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Individual variation in the ecology of urban coyotes and implications for human-coyote conflict

  • Author / Creator
    Murray, Maureen H
  • As urbanization expands, many species are excluded from urban areas but others persist and even thrive. When these species overlap with humans in time, space, or resources, conflicts can arise such as vehicle collisions, loss of domestic animals, the spread of zoonotics, and concern for human safety. One species that thrives in urban areas and readily makes use of anthropogenic resources is the coyote (Canis latrans), an opportunistic carnivore that has attracted increasing interest by inhabiting many major cities. While coyotes typically avoid humans even in cities, they often consume anthropogenic food and exhibit a large degree of individual variation in their home ranges and use of residential areas. A better understanding of how and why coyotes vary in their overlap with people could help identify and mitigate precursors to human-coyote conflict and promote coexistence between humans and urban-adapted carnivores. I examined whether the consumption of anthropogenic food increases diet diversity and likelihood of encounters with people for coyotes by comparing the diets of urban and rural coyotes that were or were not reported as nuisance animals by the public. I then tested whether subadult, male, or diseased coyotes were more likely to use developed areas, be more active during the day, and consume anthropogenic food by capturing and fitting 19 coyotes with Global Positioning System (GPS) collars with 3-hour fix rates. I also measured selection for residential areas within the home range and for anthropogenic resources at sites used for feeding and resting. I examined the potential for food waste in compost piles to promote disease spread in coyotes by monitoring compost piles with remote cameras and compared contact rates between coyotes and the prevalence of ectoparasites to reference sites in natural areas. Lastly, I tested whether seasonal differences in activity patterns and road crossings were associated with vehicle collisions by comparing the movements of coyotes that were or were not killed in vehicle collisions and reports of coyotes killed on roads. Urban coyotes consumed more anthropogenic food and had more diverse diets than rural coyotes. Urban coyotes reported as nuisance animals assimilated less protein and were more likely to have sarcoptic mange (Sarcoptes scabiei). Among GPS-collared coyotes, those with mange used more developed areas, were more active during the day, and consumed more anthropogenic food. These coyotes were also more likely to select backyards with accessible garbage and compost piles and bed under houses. Compost piles were visited more frequently and especially by visibly diseased coyotes than urban natural areas. Most compost piles contained at least one species of fungal toxin capable of compromising consumer health. Coyotes killed in vehicle collisions crossed roads most often at dusk, which overlapped with evening rush hour in winter, whereas surviving coyotes crossed roads mainly around midnight regardless of season. My results suggest that diseased coyotes are more likely to overlap with people in space, time, and resources and piles of food waste may increase disease transmission. Also, avoidance of traffic in time may help reduce risk of vehicle collisions for coyotes. Management practices that prevent disease prevalence and transmission and promote nocturnal behaviour in urban carnivores may be more successful in preventing encounters between people and coyotes and ultimately foster greater coexistence of humans and urban carnivores.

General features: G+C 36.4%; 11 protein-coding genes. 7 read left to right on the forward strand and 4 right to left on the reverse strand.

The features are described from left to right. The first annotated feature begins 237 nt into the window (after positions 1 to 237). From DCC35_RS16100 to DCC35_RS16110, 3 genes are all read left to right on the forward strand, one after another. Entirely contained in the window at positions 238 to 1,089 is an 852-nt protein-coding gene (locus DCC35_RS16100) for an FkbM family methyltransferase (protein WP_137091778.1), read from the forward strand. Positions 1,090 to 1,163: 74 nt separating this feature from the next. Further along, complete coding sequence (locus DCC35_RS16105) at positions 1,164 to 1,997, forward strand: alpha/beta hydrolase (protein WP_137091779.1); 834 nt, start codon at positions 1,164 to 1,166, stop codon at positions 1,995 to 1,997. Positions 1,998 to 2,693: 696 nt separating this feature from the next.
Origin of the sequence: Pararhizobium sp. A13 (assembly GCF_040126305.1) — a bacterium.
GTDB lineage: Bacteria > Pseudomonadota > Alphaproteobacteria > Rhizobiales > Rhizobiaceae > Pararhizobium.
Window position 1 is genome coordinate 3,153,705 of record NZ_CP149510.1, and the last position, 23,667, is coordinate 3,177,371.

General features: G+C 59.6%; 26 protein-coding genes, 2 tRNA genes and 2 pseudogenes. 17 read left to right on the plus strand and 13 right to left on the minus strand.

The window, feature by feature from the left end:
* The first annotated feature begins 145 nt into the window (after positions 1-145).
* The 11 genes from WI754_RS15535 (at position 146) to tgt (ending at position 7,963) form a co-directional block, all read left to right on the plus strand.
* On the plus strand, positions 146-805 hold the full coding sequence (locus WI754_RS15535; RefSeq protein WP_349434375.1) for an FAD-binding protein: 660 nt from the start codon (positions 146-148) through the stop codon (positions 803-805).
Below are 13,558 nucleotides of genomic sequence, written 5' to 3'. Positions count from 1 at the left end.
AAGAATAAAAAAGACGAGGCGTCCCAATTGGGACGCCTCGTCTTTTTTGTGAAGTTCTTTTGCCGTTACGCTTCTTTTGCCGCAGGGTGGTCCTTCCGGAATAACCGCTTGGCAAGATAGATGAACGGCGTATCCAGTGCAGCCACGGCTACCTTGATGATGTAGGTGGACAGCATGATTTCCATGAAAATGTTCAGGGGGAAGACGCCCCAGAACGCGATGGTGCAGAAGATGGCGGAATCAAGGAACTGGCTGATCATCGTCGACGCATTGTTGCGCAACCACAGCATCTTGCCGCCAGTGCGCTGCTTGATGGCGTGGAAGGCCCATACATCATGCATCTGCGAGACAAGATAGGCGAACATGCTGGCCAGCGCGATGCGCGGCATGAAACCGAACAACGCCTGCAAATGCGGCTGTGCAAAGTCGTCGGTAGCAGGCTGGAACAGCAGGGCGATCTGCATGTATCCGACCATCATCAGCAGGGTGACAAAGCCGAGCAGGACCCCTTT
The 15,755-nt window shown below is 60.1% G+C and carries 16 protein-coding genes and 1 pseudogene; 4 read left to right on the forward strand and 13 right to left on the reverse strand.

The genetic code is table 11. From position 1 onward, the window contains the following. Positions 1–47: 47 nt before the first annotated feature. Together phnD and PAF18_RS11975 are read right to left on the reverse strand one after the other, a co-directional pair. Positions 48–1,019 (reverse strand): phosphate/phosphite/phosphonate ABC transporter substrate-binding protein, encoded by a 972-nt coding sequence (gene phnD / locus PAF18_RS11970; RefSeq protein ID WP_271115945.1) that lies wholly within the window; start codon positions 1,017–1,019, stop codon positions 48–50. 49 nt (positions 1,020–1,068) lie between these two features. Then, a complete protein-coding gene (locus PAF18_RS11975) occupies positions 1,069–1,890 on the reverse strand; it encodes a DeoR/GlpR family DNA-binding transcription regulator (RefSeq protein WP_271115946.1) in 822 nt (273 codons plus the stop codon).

• Subjects / Keywords
  • Graduation date
    2015-11
  • Type of Item
    Thesis
  • Degree
    Doctor of Philosophy
  • DOI
    https://doi.org/10.7939/R3CC0TZ9W
  • License
    This thesis is made available by the University of Alberta Libraries with permission of the copyright owner solely for non-commercial purposes. This thesis, or any portion thereof, may not otherwise be copied or reproduced without the written consent of the copyright owner, except to the extent permitted by Canadian copyright law.
  • Language
    English
  • Institution
    University of Alberta
  • Degree level
    Doctoral
  • Department
    • Department of Biological Sciences
  • Specialization
    • Ecology
  • Supervisor / co-supervisor and their department(s)
    • St. Clair, Colleen Cassady (Biological Sciences)
  • Examining committee members and their departments
    • Boutin, Stan (Biological Sciences)
    • Festa-Bianchet, Marco (Département de biologie, Université de Sherbrooke)
    • Shostak, Al (Biological Sciences)
    • Nielsen, Scott (Renewable Resources)